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Re: Altruism @ Microsoft

by cLive ;-) (Parson)
on Jan 09, 2003 at 07:42 UTC ( #225476=note: print w/ replies, xml ) Need Help??


in reply to Altruism @ Microsoft
in thread Top goal for 2003

Its great to see that the option to 'Win the Lottery' is coming last (at the moment). I guess the altruism probably comes with the open source movement.

Really? I thought it was because most people here understand how probability works :)

The lottery is basically a tax on the poor. Publicising people who win makes millions dream it could be them. What about publicising things that have a higher chance of happening to you. Every year the odds of certain events happening to you:

  • being struck by lightening and killed (4,210,857 to 1)
  • being electricuted (550,382 to 1)
  • dying while flying in air/space transport (250,032 to 1)
  • dying as the result of a fall (17,702 to 1)
  • dying in a motor accident (6,078 to 1)

Whereas the odds of winning the jackpot in the California Super Lotto Jackpot (for example), are about 18,000,000 to 1.

Sanity Check - what a bummer, eh?

.02

cLive ;-)

Update: To clarify, those stats above are per year, but the lotto odds are per entry, so they are a little screwy, but you get the idea :)


Comment on Re: Altruism @ Microsoft
Re: Re: Altruism @ Microsoft
by tretin (Friar) on Jan 09, 2003 at 13:47 UTC
    got me one of them "jobs" so I can help to fund my trip to germany this summer... the hours are going to kill me with school and all, but in the end it will be worth it. I hear German beer is really good.


    work it harder make it better do it faster makes us stronger more than ever hour after our work is never over.
      since you'll be in the region go try it all, dutch beer, belgium beer, its all good. its all beer.
Re: Re: Altruism @ Microsoft
by davorg (Chancellor) on Jan 09, 2003 at 14:01 UTC
    The lottery is basically a tax on the poor.

    I like to think of it as a stupidity tax :)

    --
    <http://www.dave.org.uk>

    "The first rule of Perl club is you do not talk about Perl club."
    -- Chip Salzenberg

      Im going to go live in the mountains with out any electricity. I will eat wild pigs and dance around the fire. Them I will probably get sick of that and start coding again. Hmm, or I could take that other option and get a life.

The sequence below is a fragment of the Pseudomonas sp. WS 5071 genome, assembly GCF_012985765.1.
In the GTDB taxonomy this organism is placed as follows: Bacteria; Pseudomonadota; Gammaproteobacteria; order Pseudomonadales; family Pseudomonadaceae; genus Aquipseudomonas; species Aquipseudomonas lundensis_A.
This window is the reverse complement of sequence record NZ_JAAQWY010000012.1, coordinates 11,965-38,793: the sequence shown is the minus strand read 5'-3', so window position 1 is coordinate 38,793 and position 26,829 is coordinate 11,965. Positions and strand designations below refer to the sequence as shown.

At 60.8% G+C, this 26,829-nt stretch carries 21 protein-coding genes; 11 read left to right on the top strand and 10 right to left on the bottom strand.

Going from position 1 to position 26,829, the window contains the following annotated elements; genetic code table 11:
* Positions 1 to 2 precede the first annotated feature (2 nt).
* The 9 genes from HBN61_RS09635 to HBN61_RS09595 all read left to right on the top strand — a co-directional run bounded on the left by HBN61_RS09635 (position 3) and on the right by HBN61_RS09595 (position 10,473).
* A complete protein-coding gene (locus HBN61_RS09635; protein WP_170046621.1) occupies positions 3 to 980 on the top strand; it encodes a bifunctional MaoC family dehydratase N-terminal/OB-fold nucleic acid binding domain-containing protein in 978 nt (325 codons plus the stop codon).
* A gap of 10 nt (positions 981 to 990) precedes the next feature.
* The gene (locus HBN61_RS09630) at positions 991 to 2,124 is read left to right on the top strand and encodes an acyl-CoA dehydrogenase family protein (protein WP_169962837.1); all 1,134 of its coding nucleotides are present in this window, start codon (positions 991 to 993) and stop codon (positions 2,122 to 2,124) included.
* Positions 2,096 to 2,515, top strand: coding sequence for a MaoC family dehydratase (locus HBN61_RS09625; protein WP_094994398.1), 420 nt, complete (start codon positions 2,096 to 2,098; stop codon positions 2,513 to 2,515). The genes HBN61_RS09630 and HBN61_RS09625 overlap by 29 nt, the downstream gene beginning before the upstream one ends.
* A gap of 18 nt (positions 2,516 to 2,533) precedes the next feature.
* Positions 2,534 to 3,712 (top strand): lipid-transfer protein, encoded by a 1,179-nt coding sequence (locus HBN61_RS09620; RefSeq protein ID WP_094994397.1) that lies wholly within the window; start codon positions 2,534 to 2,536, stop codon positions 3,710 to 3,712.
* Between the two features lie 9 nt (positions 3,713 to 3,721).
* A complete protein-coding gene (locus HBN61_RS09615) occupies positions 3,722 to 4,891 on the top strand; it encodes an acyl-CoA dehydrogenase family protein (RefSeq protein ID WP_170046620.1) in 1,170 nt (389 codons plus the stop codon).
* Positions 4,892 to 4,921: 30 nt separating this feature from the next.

Re: Re: Altruism @ Microsoft
by draper7 (Scribe) on Jan 09, 2003 at 17:14 UTC
      Interesting facts. But I've always wondered how these things are figured.

  • Being struck by lighting and killed (4,210,857 to 1)

      Is this for the whole year or every second of everyday? Does that make any sense?

          --JD      

      Aloha,

      The chance depends on so many variables it's barely even worth considering if you're not planning to spend at least week researching it. As with any event, the chance of it occuring is completely dependent on your current situation. A statistic like that is of very little value as it is at best just the number of people in the world divided by the number of people in the world struck by lightning per year. The measurements of which are also highly unreliable..

      That said, take a look at How Likely Are You to Be Struck by Lightning?.

      Aloha

      Surely they would be the same thing...?

      1 in 4,210,857 of being struck (per second) would equate to a 31,536,000 in 132,793,586,352,000 chance of being struck per year.

      Regards,


      Gerard
        Surely they would be the same thing...?

        Nope, not at all.

        Say you, Gerard, have a 10% chance of being flamed by me per second. This isn't the same as a 10% chance per year. Say I, the Anonymous Monk, decide to base the flame or not on a die roll. I Take a 10-sided die and roll it, if it comes up a 1, I flame, anything else, I don't (probably should be the other way around ;-)). Now, if I did this once a second and once a year, which scenario results in you having a greater chance of being flamed?

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